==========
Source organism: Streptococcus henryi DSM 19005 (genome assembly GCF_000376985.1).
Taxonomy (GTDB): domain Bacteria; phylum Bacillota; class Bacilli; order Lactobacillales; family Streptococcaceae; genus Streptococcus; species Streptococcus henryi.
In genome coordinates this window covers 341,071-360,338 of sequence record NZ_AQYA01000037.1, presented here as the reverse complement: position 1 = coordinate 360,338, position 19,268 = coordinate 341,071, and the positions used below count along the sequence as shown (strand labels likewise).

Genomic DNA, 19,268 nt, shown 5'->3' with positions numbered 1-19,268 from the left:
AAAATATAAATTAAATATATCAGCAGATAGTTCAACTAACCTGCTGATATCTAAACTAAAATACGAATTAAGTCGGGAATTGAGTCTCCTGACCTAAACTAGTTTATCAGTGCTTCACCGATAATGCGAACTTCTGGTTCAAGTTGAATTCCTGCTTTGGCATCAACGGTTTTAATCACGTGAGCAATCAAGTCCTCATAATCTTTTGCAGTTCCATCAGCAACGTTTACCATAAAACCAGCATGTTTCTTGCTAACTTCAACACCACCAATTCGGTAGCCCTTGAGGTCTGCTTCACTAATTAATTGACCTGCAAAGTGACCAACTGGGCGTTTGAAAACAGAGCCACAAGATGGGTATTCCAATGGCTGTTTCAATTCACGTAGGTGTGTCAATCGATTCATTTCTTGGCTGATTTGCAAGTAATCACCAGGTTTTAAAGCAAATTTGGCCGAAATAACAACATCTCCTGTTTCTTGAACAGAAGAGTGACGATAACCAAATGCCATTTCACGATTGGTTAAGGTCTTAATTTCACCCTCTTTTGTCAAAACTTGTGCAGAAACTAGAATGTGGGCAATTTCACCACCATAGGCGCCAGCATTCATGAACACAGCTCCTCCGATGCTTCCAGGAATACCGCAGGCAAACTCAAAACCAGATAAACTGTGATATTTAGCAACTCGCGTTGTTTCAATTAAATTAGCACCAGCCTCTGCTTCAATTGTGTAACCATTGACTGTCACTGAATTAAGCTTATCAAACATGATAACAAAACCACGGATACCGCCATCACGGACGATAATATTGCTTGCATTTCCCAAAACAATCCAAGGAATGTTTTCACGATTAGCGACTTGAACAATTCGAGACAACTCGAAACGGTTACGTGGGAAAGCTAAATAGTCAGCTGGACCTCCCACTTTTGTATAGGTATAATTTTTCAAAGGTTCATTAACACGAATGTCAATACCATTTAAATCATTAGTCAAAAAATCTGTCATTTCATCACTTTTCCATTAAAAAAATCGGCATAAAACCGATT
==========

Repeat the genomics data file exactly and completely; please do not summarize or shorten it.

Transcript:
Source organism: Streptococcus henryi DSM 19005 (genome assembly GCF_000376985.1).
Taxonomy (GTDB): domain Bacteria; phylum Bacillota; class Bacilli; order Lactobacillales; family Streptococcaceae; genus Streptococcus; species Streptococcus henryi.
In genome coordinates this window covers 341,071-360,338 of sequence record NZ_AQYA01000037.1, presented here as the reverse complement: position 1 = coordinate 360,338, position 19,268 = coordinate 341,071, and the positions used below count along the sequence as shown (strand labels likewise).

Genomic DNA, 19,268 nt, shown 5'->3' with positions numbered 1-19,268 from the left:
AAAATATAAATTAAATATATCAGCAGATAGTTCAACTAACCTGCTGATATCTAAACTAAAATACGAATTAAGTCGGGAATTGAGTCTCCTGACCTAAACTAGTTTATCAGTGCTTCACCGATAATGCGAACTTCTGGTTCAAGTTGAATTCCTGCTTTGGCATCAACGGTTTTAATCACGTGAGCAATCAAGTCCTCATAATCTTTTGCAGTTCCATCAGCAACGTTTACCATAAAACCAGCATGTTTCTTGCTAACTTCAACACCACCAATTCGGTAGCCCTTGAGGTCTGCTTCACTAATTAATTGACCTGCAAAGTGACCAACTGGGCGTTTGAAAACAGAGCCACAAGATGGGTATTCCAATGGCTGTTTCAATTCACGTAGGTGTGTCAATCGATTCATTTCTTGGCTGATTTGCAAGTAATCACCAGGTTTTAAAGCAAATTTGGCCGAAATAACAACATCTCCTGTTTCTTGAACAGAAGAGTGACGATAACCAAATGCCATTTCACGATTGGTTAAGGTCTTAATTTCACCCTCTTTTGTCAAAACTTGTGCAGAAACTAGAATGTGGGCAATTTCACCACCATAGGCGCCAGCATTCATGAACACAGCTCCTCCGATGCTTCCAGGAATACCGCAGGCAAACTCAAAACCAGATAAACTGTGATATTTAGCAACTCGCGTTGTTTCAATTAAATTAGCACCAGCCTCTGCTTCAATTGTGTAACCATTGACTGTCACTGAATTAAGCTTATCAAACATGATAACAAAACCACGGATACCGCCATCACGGACGATAATATTGCTTGCATTTCCCAAAACAATCCAAGGAATGTTTTCACGATTAGCGACTTGAACAATTCGAGACAACTCGAAACGGTTACGTGGGAAAGCTAAATAGTCAGCTGGACCTCCCACTTTTGTATAGGTATAATTTTTCAAAGGTTCATTAACACGAATGTCAATACCATTTAAATCATTAGTCAAAAAATCTGTCATTTCATCACTTTTCCATTAAAAAAATCGGCATAAAACCGATT